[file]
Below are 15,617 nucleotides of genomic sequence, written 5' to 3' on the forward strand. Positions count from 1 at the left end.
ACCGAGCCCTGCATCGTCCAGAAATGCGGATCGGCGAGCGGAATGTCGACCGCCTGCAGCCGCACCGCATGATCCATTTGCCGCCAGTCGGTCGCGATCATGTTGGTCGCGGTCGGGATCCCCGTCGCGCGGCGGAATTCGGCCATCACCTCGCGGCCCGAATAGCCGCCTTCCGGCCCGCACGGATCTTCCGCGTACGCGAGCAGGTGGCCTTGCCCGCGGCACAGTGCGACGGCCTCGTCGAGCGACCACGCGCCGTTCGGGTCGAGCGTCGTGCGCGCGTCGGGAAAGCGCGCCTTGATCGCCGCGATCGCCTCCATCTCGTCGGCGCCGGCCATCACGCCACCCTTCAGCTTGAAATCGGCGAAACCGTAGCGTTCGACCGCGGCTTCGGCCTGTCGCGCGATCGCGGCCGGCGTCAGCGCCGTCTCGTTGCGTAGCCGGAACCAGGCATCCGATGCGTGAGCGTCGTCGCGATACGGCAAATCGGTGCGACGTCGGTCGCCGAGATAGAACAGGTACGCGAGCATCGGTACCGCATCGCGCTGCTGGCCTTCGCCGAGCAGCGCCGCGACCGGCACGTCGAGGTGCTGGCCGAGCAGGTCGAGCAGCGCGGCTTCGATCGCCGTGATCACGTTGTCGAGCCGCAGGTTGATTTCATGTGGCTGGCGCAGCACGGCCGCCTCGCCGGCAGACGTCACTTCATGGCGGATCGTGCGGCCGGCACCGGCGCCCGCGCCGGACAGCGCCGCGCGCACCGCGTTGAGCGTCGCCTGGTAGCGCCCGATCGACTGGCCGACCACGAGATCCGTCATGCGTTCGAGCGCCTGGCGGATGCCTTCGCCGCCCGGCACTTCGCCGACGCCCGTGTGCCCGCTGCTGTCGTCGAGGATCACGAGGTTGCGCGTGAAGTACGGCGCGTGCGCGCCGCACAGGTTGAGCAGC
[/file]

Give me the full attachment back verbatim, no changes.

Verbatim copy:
Below are 15,617 nucleotides of genomic sequence, written 5' to 3' on the forward strand. Positions count from 1 at the left end.
ACCGAGCCCTGCATCGTCCAGAAATGCGGATCGGCGAGCGGAATGTCGACCGCCTGCAGCCGCACCGCATGATCCATTTGCCGCCAGTCGGTCGCGATCATGTTGGTCGCGGTCGGGATCCCCGTCGCGCGGCGGAATTCGGCCATCACCTCGCGGCCCGAATAGCCGCCTTCCGGCCCGCACGGATCTTCCGCGTACGCGAGCAGGTGGCCTTGCCCGCGGCACAGTGCGACGGCCTCGTCGAGCGACCACGCGCCGTTCGGGTCGAGCGTCGTGCGCGCGTCGGGAAAGCGCGCCTTGATCGCCGCGATCGCCTCCATCTCGTCGGCGCCGGCCATCACGCCACCCTTCAGCTTGAAATCGGCGAAACCGTAGCGTTCGACCGCGGCTTCGGCCTGTCGCGCGATCGCGGCCGGCGTCAGCGCCGTCTCGTTGCGTAGCCGGAACCAGGCATCCGATGCGTGAGCGTCGTCGCGATACGGCAAATCGGTGCGACGTCGGTCGCCGAGATAGAACAGGTACGCGAGCATCGGTACCGCATCGCGCTGCTGGCCTTCGCCGAGCAGCGCCGCGACCGGCACGTCGAGGTGCTGGCCGAGCAGGTCGAGCAGCGCGGCTTCGATCGCCGTGATCACGTTGTCGAGCCGCAGGTTGATTTCATGTGGCTGGCGCAGCACGGCCGCCTCGCCGGCAGACGTCACTTCATGGCGGATCGTGCGGCCGGCACCGGCGCCCGCGCCGGACAGCGCCGCGCGCACCGCGTTGAGCGTCGCCTGGTAGCGCCCGATCGACTGGCCGACCACGAGATCCGTCATGCGTTCGAGCGCCTGGCGGATGCCTTCGCCGCCCGGCACTTCGCCGACGCCCGTGTGCCCGCTGCTGTCGTCGAGGATCACGAGGTTGCGCGTGAAGTACGGCGCGTGCGCGCCGCACAGGTTGAGCAGC